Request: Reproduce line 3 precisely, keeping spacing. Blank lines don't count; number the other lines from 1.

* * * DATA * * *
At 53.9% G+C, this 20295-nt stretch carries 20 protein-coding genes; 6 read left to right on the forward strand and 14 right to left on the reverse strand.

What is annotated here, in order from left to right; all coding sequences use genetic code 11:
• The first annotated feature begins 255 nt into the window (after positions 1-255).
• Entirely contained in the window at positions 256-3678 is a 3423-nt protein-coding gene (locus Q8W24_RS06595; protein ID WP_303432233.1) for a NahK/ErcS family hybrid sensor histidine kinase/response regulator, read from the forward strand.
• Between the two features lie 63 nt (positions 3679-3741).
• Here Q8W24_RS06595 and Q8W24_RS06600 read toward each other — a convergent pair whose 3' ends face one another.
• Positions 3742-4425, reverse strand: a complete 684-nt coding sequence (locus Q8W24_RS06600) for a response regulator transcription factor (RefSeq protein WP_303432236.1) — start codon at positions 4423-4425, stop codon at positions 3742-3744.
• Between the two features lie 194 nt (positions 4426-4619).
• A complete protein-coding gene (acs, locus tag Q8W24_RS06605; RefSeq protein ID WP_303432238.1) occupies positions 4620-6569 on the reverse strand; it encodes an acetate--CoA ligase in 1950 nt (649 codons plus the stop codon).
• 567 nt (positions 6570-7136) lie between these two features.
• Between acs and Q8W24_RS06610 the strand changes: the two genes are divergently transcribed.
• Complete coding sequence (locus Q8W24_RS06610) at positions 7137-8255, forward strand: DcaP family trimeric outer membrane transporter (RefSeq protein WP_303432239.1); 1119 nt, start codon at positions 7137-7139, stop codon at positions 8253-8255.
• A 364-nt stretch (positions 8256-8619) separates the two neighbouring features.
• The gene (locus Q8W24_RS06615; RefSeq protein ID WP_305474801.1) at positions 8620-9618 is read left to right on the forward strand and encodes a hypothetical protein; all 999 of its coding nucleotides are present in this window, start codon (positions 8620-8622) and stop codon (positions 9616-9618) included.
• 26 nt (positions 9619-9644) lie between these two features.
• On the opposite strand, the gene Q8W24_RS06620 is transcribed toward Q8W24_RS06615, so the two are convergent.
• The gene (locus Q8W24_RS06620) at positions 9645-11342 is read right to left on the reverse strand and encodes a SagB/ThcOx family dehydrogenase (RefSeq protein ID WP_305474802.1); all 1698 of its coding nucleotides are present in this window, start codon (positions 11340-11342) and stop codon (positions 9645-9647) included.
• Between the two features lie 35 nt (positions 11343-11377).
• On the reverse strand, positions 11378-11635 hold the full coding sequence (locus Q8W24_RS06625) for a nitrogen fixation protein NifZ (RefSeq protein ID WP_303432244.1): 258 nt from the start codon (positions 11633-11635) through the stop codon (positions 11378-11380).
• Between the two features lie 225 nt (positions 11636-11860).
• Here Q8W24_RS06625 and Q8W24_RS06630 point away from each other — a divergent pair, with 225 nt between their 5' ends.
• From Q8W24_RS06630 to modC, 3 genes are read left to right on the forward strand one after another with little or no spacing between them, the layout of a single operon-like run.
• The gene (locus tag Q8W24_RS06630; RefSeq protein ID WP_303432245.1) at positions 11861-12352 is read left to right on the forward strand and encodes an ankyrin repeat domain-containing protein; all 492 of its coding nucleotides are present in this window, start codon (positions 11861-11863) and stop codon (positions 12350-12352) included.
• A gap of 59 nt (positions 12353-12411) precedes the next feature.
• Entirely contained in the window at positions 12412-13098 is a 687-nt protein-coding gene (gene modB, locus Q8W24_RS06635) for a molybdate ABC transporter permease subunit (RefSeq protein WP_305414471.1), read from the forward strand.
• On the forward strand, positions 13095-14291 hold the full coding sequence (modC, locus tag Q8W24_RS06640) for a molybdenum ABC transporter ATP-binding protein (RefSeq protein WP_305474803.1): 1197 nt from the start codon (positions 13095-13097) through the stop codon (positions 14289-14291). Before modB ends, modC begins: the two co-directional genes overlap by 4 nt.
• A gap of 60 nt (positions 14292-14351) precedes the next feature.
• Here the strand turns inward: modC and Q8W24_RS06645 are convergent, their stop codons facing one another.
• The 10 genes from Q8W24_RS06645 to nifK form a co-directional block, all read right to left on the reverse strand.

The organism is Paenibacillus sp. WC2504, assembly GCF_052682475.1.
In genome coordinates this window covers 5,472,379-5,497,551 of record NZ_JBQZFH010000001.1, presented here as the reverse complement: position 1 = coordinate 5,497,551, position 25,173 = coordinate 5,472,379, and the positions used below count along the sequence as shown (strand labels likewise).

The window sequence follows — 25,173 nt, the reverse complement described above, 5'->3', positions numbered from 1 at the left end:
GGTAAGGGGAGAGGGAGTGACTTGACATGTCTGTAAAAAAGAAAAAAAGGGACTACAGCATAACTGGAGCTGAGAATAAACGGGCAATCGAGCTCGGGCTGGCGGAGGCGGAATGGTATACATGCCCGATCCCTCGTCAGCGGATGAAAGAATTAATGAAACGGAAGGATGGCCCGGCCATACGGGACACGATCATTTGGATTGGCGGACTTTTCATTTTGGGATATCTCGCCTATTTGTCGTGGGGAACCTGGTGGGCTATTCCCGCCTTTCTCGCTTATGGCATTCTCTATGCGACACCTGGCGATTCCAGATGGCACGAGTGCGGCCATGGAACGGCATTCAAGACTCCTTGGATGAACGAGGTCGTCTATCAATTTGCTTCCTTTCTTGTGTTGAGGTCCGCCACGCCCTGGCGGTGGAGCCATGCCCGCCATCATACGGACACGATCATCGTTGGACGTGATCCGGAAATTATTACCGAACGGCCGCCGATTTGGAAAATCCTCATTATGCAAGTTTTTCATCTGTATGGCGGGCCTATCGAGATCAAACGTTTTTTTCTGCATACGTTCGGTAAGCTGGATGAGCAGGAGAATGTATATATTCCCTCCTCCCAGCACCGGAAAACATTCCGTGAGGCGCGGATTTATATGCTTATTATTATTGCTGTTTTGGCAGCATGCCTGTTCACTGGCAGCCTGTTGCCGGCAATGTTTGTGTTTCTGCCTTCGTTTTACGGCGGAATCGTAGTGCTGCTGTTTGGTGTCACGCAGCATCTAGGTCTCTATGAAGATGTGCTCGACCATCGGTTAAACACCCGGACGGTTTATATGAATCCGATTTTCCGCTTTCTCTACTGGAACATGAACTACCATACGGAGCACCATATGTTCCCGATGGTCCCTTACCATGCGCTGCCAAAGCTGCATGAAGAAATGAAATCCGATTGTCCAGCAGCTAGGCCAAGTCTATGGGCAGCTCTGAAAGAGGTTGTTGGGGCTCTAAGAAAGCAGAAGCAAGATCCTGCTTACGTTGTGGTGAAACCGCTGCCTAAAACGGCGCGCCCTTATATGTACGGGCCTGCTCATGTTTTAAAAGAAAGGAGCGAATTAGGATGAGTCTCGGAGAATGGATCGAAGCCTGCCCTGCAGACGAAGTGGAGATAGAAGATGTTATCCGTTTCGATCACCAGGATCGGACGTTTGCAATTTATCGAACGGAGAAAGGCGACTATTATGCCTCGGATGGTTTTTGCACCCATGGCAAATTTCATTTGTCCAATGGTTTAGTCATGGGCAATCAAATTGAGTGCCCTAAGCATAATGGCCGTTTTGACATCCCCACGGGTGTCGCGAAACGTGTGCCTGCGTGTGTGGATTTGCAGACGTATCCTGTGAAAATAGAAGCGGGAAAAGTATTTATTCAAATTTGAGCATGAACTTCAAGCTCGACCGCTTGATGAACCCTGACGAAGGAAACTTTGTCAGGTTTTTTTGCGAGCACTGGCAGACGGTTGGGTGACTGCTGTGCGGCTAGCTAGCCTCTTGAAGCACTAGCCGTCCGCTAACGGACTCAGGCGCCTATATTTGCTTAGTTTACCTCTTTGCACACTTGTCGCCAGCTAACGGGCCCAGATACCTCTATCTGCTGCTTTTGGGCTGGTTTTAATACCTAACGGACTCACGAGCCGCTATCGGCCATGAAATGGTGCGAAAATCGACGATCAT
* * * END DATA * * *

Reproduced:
• The first annotated feature begins 255 nt into the window (after positions 1-255).